In the summer of 2014, I found myself sitting across from a man who was supposed to be my enemy — Craig Watts, a factory farmer who raised chickens for slaughter. On the long drive to his house, I had a million questions — among them, why had he really agreed to meet with me? I was convinced I was heading into an ambush. As it turned out, that interaction would change my life and my approach to work in a monumental way. 

Craig had been raising chickens for 22 years in factory farms for Perdue, the fourth-largest chicken company in the United States. Craig had searched for a way to stay on the land that had been passed down in his family for five generations in one of the poorest counties in North Carolina. Job opportunities were scarce, so when Perdue came to town and offered him a contract to raise chickens, it sounded like a dream come true. He took out a $250,000 loan from the bank to build the chicken houses. Perdue paid him for each flock he raised. With that money, he paid off the loan, like a mortgage. 

But soon, the chickens started to get sick. When the chickens got sick, they died, and you don’t get paid for dead chickens. Craig started to struggle to pay off his loan. So, while the paychecks got smaller, the bills kept coming, and he soon wanted out. He knew he’d made a mistake. But now, he was all but an indentured servant. If he stopped, he’d risk losing everything. By the time he and I met, he’d reached a breaking point. His payments seemed never-ending, and so did the illness, death, and despair of the chickens. 

It’s so easy to hate someone you’ve never met. It never occurred to me that this man felt as trapped as his chickens. We ended up telling his story in The New York Times, and in 24 hours, a million people had seen our video. Our unlikely alliance put the truth of factory farming on a global platform. Teaming up with Craig got me thinking: what other unlikely allies are out there? This started me on a new path toward exploring what is possible when we dare to cross “enemy lines.” This is the premise of “Grilled” and, in my mind, an important consideration when we’re prioritizing progress for animals.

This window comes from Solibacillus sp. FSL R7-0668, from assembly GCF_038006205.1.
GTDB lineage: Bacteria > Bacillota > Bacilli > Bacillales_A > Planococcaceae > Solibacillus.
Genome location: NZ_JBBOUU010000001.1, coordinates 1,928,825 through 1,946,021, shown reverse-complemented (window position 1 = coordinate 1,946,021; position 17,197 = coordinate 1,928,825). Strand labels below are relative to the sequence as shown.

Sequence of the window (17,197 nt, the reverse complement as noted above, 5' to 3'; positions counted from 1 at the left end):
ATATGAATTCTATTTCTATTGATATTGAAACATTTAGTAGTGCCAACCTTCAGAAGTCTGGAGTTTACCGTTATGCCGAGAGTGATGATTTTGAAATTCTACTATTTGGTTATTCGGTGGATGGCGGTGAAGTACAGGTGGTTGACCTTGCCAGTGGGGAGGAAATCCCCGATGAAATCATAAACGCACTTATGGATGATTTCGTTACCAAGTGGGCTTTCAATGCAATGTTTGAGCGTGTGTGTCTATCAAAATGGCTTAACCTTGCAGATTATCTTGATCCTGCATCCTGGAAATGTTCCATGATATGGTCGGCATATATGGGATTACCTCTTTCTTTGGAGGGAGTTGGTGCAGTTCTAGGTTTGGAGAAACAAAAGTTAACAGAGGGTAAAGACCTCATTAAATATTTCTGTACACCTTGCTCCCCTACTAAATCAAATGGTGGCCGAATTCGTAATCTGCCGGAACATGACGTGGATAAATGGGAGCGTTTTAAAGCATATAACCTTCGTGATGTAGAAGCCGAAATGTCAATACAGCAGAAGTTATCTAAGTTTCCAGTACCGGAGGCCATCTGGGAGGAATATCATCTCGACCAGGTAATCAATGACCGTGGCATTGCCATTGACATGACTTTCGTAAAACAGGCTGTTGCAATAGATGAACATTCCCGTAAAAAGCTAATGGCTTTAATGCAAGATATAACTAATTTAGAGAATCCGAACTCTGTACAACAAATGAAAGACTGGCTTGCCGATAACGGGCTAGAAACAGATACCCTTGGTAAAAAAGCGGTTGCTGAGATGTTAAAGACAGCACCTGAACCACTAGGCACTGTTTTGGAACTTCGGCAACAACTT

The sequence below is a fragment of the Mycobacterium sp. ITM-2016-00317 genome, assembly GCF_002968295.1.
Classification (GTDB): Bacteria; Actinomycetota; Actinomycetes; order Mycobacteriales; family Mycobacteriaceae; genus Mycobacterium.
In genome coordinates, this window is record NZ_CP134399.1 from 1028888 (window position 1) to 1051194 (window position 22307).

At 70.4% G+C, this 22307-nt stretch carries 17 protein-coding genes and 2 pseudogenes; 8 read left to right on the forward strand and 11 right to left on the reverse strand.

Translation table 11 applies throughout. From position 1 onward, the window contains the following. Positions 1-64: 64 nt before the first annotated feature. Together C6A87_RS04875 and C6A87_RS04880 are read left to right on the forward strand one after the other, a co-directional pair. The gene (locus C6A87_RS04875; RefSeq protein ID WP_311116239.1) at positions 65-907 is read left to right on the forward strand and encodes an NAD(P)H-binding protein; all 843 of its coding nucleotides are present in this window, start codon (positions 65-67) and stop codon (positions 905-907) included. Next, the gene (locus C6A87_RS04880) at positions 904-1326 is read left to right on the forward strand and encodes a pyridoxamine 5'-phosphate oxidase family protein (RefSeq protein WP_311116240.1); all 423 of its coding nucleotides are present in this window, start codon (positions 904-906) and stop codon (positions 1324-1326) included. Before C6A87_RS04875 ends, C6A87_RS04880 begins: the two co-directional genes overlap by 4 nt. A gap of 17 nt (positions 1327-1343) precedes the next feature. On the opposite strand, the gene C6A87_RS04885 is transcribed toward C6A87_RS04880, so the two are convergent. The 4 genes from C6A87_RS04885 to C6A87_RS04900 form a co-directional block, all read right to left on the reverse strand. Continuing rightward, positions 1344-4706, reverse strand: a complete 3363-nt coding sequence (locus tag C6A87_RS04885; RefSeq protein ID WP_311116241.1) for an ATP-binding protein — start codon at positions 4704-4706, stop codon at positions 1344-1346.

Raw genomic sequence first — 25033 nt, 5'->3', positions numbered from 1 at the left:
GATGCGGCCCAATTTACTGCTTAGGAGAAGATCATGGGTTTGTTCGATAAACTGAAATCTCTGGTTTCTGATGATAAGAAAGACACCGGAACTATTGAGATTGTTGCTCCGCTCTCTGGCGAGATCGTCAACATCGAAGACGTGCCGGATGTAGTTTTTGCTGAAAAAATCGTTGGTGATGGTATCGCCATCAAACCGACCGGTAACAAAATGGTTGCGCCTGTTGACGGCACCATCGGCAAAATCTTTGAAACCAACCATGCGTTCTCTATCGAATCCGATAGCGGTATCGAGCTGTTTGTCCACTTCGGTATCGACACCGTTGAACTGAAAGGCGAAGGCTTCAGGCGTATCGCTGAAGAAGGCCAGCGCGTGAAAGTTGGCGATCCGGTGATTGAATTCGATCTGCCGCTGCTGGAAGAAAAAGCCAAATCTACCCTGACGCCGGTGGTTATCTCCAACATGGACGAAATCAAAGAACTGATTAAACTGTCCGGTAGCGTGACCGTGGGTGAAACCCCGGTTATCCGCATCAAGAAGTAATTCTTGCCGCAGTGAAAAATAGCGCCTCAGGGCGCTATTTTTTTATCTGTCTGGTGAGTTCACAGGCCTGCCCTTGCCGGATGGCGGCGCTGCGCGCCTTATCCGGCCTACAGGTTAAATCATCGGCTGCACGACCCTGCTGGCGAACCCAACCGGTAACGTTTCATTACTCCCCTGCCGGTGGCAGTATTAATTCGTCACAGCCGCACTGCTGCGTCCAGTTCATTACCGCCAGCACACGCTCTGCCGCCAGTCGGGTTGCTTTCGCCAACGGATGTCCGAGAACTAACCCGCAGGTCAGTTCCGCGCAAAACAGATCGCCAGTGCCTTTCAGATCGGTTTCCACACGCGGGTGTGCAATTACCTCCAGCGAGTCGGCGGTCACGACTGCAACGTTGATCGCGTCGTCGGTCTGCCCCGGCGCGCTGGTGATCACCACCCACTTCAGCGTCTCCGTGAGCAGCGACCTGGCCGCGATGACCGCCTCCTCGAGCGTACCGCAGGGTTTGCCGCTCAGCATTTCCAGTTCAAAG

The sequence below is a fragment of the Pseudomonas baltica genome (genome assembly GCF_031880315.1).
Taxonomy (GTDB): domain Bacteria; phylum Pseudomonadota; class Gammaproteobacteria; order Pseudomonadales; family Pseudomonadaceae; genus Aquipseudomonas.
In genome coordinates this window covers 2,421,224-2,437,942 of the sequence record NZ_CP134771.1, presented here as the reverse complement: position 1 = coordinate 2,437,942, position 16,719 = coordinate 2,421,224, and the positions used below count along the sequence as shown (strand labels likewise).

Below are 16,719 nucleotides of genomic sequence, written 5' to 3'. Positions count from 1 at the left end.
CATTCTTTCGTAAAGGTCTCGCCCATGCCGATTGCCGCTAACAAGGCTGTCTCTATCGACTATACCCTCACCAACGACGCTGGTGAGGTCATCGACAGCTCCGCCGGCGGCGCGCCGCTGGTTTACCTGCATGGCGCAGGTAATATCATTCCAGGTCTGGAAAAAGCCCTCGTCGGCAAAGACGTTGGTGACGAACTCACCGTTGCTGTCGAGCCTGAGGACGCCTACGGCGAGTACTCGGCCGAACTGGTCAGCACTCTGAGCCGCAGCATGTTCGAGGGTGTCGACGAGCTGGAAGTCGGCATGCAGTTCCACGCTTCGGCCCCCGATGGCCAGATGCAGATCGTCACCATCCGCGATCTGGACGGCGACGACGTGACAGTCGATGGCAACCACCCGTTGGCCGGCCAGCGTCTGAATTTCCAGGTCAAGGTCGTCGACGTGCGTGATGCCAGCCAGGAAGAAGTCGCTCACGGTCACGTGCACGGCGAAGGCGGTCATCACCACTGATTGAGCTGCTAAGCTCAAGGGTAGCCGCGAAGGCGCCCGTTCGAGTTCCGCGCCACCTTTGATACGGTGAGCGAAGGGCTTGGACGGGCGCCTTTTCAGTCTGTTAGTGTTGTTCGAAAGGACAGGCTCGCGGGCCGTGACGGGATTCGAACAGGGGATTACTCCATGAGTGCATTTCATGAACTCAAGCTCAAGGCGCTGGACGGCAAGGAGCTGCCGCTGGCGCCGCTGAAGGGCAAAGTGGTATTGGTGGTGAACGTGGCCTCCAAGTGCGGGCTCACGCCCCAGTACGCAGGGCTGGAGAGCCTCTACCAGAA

“Grilled” is a story about the power of human connection and what happens when we practice empathy toward our opponents. This path led me to found the Transfarmation Project at Mercy For Animals, where we help transition farmers from industrial animal agriculture to alternative livelihoods such as growing mushrooms and microgreens. My forthcoming book features the Transfarmation Project in an exploration of how we transition to a just and sustainable food system – look for that in the Fall of 2024!

You have more than two decades of leadership experience in the animal protection movement. What have been some of the most rewarding experiences thus far? 

Craig’s and my story in the New York Times was definitely a highlight for me. This was the product of a tremendous effort that demanded so much of our team — but its impact was apparent and profound. We were flooded with comments from people from all walks of life, including folks for whom this had been eye-opening, a total revelation. 

In 2020, while working with a Transfarmation farmer, I had the opportunity to rescue a chicken who we named Henrietta. The year my family spent with her was one of the most rewarding of our lives.

Working with farmers like Craig and our other Transfarmation farmers has been humbling and inspiring and taught me unforgettable lessons about the power of collaboration. Writing the book on the Transfarmation Project has been fulfilling beyond measure.

I could go on and on. From witnessing the historic passage of the first resolution on animal welfare at the United Nations Environment Assembly (UNEA) to the emotional rollercoaster of California’s groundbreaking Proposition 12 legislation for farmed animals and its subsequent challenge by the pork industry in the U.S. Supreme Court, I have been honored to be a part of these and many more profound moments in animal welfare history.

Given your expertise, what are the biggest challenges to ending factory farming, and how can consumers help drive and support efforts to reform our food system in a way that is ethical, inclusive, and environmentally sustainable?